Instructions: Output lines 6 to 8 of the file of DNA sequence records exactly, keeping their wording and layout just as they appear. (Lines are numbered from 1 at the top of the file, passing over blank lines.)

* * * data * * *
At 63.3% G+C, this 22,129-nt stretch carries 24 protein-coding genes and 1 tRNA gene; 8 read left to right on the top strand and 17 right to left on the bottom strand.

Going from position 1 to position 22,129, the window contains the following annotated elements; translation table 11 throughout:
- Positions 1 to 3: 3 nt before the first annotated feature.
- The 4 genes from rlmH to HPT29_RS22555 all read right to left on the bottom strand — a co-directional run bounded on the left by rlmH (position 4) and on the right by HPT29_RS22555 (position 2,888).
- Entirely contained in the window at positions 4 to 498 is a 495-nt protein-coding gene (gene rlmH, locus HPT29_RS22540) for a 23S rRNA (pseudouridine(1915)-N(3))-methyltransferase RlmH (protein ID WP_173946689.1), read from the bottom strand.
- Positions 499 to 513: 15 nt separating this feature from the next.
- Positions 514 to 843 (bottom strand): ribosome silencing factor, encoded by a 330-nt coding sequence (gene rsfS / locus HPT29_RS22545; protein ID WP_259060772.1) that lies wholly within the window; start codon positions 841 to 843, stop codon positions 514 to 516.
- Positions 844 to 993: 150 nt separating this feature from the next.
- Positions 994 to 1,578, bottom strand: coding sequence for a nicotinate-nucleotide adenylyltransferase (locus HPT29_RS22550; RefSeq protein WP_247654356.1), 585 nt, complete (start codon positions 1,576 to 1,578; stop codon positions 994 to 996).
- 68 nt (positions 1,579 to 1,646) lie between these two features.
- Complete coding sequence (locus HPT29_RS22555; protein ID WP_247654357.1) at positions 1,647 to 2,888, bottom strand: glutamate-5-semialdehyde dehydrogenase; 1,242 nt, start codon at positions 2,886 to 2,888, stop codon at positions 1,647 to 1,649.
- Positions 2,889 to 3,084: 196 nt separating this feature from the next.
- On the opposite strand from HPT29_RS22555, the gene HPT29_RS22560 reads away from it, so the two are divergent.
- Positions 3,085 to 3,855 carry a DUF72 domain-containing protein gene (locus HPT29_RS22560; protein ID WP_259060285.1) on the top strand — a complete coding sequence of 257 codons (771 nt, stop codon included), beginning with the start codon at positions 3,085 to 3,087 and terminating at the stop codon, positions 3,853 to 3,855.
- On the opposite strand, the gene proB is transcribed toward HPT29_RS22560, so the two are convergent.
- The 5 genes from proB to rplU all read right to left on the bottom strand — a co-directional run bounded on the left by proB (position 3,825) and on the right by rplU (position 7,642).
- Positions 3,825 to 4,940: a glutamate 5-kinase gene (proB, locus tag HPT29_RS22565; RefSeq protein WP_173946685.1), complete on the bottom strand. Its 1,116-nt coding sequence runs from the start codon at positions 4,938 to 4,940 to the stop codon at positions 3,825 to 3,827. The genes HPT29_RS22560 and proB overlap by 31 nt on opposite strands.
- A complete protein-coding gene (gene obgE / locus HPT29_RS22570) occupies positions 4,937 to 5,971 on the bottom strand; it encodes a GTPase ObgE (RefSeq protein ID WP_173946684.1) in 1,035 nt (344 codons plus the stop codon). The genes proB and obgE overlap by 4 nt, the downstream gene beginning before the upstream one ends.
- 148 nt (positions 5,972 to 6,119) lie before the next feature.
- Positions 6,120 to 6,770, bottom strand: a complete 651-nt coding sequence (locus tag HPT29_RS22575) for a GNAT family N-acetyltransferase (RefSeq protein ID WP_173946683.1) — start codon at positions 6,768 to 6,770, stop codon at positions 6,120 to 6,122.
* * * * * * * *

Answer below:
- Positions 499 to 513: 15 nt separating this feature from the next.
- Positions 514 to 843 (bottom strand): ribosome silencing factor, encoded by a 330-nt coding sequence (gene rsfS / locus HPT29_RS22545; protein ID WP_259060772.1) that lies wholly within the window; start codon positions 841 to 843, stop codon positions 514 to 516.
- Positions 844 to 993: 150 nt separating this feature from the next.